At Ganges shoal, Electra still led but now only by boat lengths. The layline was just off the wind, so Electra was able to come up as she passed the mark, but held her starboard tack in the direction of Boulder Bay. As Velica did likewise, she spied that same ribbon of stronger breeze persisting on the Chain Island side, all the way into the harbour. She waited a few moments to be sure, and then pounced onto port tack and even footed her angle to get to the wind faster. She was rewarded with 10 knots of gusty turbulent breeze which required constant attention to the helm and the trim, but soon gave her the lead, albeit well separated from Electra. The Blue Canoe saw the opportunity and tacked over to join Velica, but now quite a few boat lengths behind. Velica played the shifts to allow slipping safely between First and Second Sisters, garnering even more wind at the far right of the course.

Extra tacks were required to remain in that band of wind, but the payoff was huge. In the end, Velica took line honours by almost two minutes and the win by 88 seconds corrected over Electra. Imp played this wind band effectively as well, and closed to within 30 seconds of Electra on corrected time. Wildfire was next, less than five minutes back from the podium finishers, and Effervescence about 15 minutes behind the less commodious but nimbler boats.

A number of us endured the heat and haze to share some nibbles and chat on the picnic tables, and cheered Morningside in as they drifted in by the now exhausted breeze. They tell me they are working on their spinnaker skills, and are committed to getting up to speed downwind soon!

So, that is a wrap for me, the cat is soon away to the Broghtons, and the mice will have to play nice on their own for the next three weeks. Douglas got called away on business, so y’all organize amongst yourselves for the Wednesday Nights of August, 9, 16, and (probably) 23. I will be tanned, well salted, steeped in the Wild, and ready for the Montague Harbour Race on the 27th.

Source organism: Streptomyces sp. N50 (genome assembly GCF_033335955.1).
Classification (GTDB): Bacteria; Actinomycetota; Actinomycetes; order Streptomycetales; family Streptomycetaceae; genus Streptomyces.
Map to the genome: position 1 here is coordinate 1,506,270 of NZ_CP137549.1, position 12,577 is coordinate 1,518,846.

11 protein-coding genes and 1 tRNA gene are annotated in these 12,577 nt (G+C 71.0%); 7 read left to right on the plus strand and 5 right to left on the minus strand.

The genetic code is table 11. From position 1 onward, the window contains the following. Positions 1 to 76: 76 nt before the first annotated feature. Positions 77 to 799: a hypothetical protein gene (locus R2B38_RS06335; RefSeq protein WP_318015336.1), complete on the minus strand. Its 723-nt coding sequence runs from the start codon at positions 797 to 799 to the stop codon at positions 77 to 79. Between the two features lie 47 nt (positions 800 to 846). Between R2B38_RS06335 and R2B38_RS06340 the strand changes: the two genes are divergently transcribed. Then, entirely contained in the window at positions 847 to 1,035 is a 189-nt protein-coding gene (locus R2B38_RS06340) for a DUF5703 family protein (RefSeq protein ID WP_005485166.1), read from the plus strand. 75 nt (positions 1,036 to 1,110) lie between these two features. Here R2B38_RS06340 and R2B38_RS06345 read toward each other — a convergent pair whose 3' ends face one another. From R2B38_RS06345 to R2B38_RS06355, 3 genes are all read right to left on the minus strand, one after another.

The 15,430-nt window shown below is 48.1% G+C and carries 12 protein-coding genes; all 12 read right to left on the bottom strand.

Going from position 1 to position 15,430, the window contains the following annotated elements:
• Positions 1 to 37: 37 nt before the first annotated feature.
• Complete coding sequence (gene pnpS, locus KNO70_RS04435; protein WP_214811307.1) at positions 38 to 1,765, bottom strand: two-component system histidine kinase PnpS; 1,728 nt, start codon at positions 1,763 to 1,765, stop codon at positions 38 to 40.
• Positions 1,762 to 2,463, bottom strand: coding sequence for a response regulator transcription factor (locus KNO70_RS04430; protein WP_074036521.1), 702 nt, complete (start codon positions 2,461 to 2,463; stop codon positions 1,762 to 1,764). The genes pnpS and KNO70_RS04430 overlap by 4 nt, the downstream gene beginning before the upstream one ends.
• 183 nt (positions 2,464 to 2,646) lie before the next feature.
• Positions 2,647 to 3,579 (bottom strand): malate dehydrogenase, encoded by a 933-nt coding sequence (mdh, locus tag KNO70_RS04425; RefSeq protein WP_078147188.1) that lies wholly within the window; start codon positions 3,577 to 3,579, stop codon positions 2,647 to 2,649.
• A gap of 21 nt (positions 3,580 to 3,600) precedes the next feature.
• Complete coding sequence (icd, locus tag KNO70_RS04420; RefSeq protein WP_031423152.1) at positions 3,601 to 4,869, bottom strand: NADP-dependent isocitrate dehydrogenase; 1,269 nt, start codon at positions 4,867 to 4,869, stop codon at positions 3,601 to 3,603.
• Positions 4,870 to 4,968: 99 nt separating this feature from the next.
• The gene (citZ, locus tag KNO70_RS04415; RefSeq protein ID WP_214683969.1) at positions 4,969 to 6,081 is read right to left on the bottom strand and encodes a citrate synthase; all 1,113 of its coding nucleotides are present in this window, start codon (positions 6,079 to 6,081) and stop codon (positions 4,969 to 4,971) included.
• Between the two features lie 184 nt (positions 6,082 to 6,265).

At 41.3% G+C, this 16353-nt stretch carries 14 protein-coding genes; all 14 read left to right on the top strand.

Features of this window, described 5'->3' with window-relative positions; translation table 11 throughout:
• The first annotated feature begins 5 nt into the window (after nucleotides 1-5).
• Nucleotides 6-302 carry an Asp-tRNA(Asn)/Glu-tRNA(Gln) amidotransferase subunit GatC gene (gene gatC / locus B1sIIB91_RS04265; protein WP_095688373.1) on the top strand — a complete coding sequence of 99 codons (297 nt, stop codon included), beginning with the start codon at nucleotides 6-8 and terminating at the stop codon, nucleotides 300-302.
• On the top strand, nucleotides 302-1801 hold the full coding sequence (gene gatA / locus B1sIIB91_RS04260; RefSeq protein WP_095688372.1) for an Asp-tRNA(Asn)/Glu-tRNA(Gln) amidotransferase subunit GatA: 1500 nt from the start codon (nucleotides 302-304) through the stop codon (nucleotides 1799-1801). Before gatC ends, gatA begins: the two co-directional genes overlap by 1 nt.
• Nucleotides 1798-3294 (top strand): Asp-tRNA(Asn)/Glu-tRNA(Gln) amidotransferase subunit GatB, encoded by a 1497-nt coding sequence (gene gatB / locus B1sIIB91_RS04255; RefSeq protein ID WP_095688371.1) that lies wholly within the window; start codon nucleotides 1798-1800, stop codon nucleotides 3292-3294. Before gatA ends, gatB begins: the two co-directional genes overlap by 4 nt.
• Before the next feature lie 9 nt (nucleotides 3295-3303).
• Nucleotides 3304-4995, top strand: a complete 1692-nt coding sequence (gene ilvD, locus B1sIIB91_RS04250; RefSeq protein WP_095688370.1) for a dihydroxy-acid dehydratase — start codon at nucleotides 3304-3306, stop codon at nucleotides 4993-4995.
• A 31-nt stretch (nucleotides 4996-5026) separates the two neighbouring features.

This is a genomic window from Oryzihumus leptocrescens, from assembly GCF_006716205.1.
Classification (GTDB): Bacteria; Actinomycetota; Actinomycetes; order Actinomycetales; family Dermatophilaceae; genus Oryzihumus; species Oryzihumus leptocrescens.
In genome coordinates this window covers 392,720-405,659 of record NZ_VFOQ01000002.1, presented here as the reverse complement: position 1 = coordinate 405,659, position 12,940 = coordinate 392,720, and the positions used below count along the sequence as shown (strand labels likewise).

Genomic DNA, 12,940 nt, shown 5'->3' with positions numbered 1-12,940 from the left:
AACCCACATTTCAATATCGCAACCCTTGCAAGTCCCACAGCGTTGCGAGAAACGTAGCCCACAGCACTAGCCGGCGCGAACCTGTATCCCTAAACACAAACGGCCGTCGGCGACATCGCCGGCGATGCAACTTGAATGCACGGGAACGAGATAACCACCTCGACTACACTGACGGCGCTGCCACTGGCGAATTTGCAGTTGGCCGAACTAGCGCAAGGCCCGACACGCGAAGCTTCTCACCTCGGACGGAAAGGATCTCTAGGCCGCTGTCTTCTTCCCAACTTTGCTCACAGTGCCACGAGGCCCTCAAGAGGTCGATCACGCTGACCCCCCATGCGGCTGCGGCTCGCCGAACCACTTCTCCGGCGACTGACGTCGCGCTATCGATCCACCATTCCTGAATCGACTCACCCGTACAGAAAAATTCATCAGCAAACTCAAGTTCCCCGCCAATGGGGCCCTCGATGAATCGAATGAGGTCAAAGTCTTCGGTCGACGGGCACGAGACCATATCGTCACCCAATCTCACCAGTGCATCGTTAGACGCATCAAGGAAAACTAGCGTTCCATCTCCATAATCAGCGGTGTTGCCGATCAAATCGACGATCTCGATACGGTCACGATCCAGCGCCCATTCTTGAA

Boat Skipper PHRF-BC NFS As Sailed Finish Time Corrected Place Points
VELICA Vincent Argiro 138 nfs permnt 138 18:11:55 01:11:03 1 100
ELECTRA Roger Kibble 141 21 141 18:13:45 01:12:31 2 80
IMP Craig Leitch 167 21 167 18:17:20 01:13:10 3 60
WILDFIRE Gyle Keating 148 18 148 18:20:02 01:17:53 4 40
EFFERVESCENCE 1 RB Bortz 142 18 142 18:31:22 01:29:43 5 20

 

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Montague Harbour Race

27 August  2017

The Montague Harbour Race always throws some challenges at the fleet. In my experience, they can sometime be of the hopelessly insufficient wind variety, making the really interesting course a painful frustration. This year, however, we got a fair bit of wind, especially early, and it held in just enough in the later going to get most boats home inside of four hours. Nonetheless, the drama that ensued in between was quite exciting! That drama was also given even more life by the backdrop of the return visit of floating condo ship “The World” practically blotting out the sun south of the Harbour!

The race began in a 7 to 9 knot northwest breeze making for a downwind start. Velica chose to take the pin end and gybe to port immediately to get into the ribbon of wind tickling the Chain Islands. Electra chose the opposite approach, hoisting her spinnaker right at the club end of the line and thus, while in somewhat lighter air, had a steadily hotter angle to the Sisters. The other boats sprinkled in between, with Imp more to Electra’s line and Radiant Heat struggling with their spinnaker behind Velica. Electra soon romped into the lead, making best use of her smaller reaching spinnaker. By the beginning of the reach to Scott Point, she had perhaps ten boat lengths on the pursuing Velica and others behind.

Once the wind piped up to 12 knots and flirted with getting ahead of the beam, Electra was forced to bring down her chute, and Velica accelerated into her most powerful point of sail. The gap narrowed steadily until Electra fell into light wind in the lee of Scott Point. Velica saw this and had planned to go wider, and pulled alongside but leeward of Electra just as Electra freed herself into the mouth of Long Harbour at again shot forward. Imp and Radiant Heat had gotten going and were also closing on the leaders, with Wildfire and Skeena Cloud further back.

The wind was wavering and gusting continually, requiring constant trimming and course adjustments. Velica crept up behind Electra about halfway across Trincomali Channel, only to have Roger and Patrice get feisty with some luffs-up to weather to prevent Velica from passing that way. After several feints and jabs, Velica caught Electra slowing on one of those moves and swiftly dove through her lee with sails powered up just enough to get her nose into clean air, and accelerated into the lead.